How to Replace Transducers: Don’t be Intimidated by the Challenge

through-hull transducer, boat transducer

The original transducer prior to being removed.

A transducer is a device installed below the waterline that provides data to a display. This information is usually in the form of depth and speed and in more advanced systems can provide sonar, fish-finding and side or forward views.

An installation, upgrade or replacement can trigger the need to make an install — but a replacement (especially to a larger or more sophisticated unit) tends to be the most daunting.

Upgrade Job

Recently, I worked with a client who was upgrading to a new system on a 1980’s era Catalina sailboat and was replacing a transducer with a 2” (5.08 cm) diameter through-hull to a 3” (7.62 cm) diameter through-hull. To compound the problem, the transducer had been leaking lightly throughout the 2020 season. The job involved removing the existing 2” (5.08 cm) transducer, cleaning up the mounting location and determining the cause of the leak (and repairing, as necessary), enlarging the hole to accommodate the new 3” (7.62 cm) diameter transducer and installing it.

cutting out an old transducer, removing a transducer

Cutting out the old unit with a saw.

The existing transducer was a removable type — the data sending unit could be removed and replaced with a plug. It fit in a permanently installed sleeve. Access from inside the boat was restricted and none of the existing components were going to be replaced. In this case, in the interest of ease and time, I removed the through-hull sleeve by cutting in with a reciprocating saw and using a mallet to slide it out.

Next, I cleaned the area: removing sealants, dirt, grime and excess material to allow the surface to be fresh and ideal for installing the new unit.

old transducer inside the boat, yacht transducer

Access to the transducer from the inside was limited at best.

Check Twice Cut Once

Because the diameter of the new transducer was larger than the original, the mounting hole had to be enlarged. I used a hole-saw to create a 3” (7.62 cm) diameter template out of white oak. I transferred the dimensions to the hull and used a Dremmel tool to cut out to the correct size. I checked the fit many times because the hole was being enlarged to ensure that just enough material was removed to accommodate the new unit.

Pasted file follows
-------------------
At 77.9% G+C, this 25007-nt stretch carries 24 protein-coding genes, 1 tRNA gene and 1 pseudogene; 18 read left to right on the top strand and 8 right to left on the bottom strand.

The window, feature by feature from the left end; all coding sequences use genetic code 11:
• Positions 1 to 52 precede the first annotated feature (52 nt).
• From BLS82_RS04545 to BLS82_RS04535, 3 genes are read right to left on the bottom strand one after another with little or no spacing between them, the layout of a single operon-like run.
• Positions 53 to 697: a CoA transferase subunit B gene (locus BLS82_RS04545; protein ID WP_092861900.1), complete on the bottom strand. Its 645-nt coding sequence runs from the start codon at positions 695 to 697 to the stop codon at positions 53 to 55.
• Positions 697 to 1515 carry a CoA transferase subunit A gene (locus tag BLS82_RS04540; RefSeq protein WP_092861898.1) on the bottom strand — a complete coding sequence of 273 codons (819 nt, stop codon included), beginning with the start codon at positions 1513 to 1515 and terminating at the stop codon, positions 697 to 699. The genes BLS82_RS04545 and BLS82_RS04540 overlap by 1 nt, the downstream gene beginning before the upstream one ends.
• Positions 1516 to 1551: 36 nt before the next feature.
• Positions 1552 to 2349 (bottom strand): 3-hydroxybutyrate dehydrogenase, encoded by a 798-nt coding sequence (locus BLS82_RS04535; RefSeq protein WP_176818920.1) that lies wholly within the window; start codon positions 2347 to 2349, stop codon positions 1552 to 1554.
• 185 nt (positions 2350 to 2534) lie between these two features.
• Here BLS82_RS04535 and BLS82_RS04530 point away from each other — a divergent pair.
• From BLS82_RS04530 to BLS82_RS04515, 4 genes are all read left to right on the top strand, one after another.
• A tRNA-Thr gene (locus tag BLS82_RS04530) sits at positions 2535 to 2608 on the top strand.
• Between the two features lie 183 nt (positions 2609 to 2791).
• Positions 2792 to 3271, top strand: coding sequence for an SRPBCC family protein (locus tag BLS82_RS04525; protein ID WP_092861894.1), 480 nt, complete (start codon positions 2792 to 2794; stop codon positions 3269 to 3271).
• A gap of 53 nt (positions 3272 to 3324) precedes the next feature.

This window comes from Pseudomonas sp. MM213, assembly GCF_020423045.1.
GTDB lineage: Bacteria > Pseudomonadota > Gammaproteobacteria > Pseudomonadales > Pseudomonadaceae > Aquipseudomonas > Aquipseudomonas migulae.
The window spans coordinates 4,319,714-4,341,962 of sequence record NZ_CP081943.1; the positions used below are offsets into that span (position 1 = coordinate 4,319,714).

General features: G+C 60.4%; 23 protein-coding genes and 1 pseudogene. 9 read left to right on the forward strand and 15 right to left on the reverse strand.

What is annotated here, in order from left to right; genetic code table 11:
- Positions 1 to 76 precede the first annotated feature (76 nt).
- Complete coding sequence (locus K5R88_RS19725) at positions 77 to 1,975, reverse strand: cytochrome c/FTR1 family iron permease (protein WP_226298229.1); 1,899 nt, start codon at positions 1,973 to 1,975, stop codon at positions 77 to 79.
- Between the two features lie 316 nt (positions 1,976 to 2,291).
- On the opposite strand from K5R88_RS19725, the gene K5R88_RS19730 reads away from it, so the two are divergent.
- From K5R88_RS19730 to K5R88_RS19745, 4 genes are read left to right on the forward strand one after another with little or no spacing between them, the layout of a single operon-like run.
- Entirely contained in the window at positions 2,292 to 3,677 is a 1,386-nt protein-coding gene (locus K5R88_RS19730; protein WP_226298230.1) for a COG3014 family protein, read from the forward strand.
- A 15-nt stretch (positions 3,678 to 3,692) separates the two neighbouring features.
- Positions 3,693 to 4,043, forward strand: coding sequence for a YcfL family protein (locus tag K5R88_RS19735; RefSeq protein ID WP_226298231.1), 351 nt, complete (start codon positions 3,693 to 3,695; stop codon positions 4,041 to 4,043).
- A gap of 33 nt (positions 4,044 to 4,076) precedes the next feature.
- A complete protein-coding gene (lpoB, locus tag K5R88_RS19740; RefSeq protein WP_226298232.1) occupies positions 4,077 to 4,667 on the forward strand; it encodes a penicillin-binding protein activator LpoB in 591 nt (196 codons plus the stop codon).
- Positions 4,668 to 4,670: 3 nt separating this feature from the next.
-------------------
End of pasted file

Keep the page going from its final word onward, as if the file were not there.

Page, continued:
A dry fit is important. Before using any sealants or making a mess, I fit the unit, and ensure that the backing plate was the correct thickness and that the backing nut fits and tightens appropriately. Finally, the orientation is important (which side faces the bow, or points to the keel) and can affect proper operation.

old transducer removed, damaged yacht transducer

The old transducer was definitely ready to be replaced.

During the dry-fit, I applied tape to the outside of the hull, so that any sealant that is squeezed out while mounting the transducer won’t make a mess. The ideal finished product will be watertight, sealed and will have clean lines.

Application of sealant comes next and it’s main purpose is to ensure that the tightened transducer will be watertight. To that end, a sealant designed for below-the-waterline applications should be used and applied it in the right quantity in the right location. I used 3M 5200, applied a generous bead of sealant around the inner lip of the transducer and fitted it into the mounting hole. I confirmed the orientation and ensured that the tape guide was placed currently. I then moved inside the boat and completed the work from there.

More sealant was added to the area between the threads and the mounting hole, filling any gaps. I applied a layer of sealant along the underside of the white oak backing plate and fitted it, screwing on the tightening nut. I did not apply any sealant to the threads of the transducer.

transducer hole, hole cut out of a boat bottom

It’s important to clean the surface around the hole before applying sealant.

I tightened the nut by hand as far as I could and then used channel-lock pliers to finish the job. As I was tightening, I ensured that the transducer stayed straight, that threads were lined up correctly and that sealant was squeezing out of the tightened areas indicating that the sealant is filling the area and able doing its job.

I used a dry cloth to clean of excess sealant. It’s easier to use products like acetone to clean away excess, but I shy away from solvents near transducers and plastic for fear of causing damage. I returned to the outside of the boat and checked to make sure that the sealant had squeezed out well. I removed the tape and cleaned up the lines.

new transducer installed, finished transducer installation

The finished product looks clean and the sealant will prevent leaks.

The owner asked to run the wires and make connections to the multi-function display on his own — so my portion of the job ended here.

Removal, installation and re-sealing can be daunting, especially with some of the unknowns of what may be lurking beneath a tightening nut or a backing plate. The great news is that most of the issues associated with through-hulls and transducers can be fixed in a straightforward way. If you’re unsure, contact a marine tech to consult or complete the work.

Andrew McDonald, Canadian Yachting, driving a sailboat

Andrew McDonald is the owner of Lakeside Marine Services — a boat repair/maintenance firm based in Toronto. Andrew has worked in the marine industry for 12 years and is a graduate of the Georgian College ‘Mechanical Techniques — Marine Engine Mechanic’ program.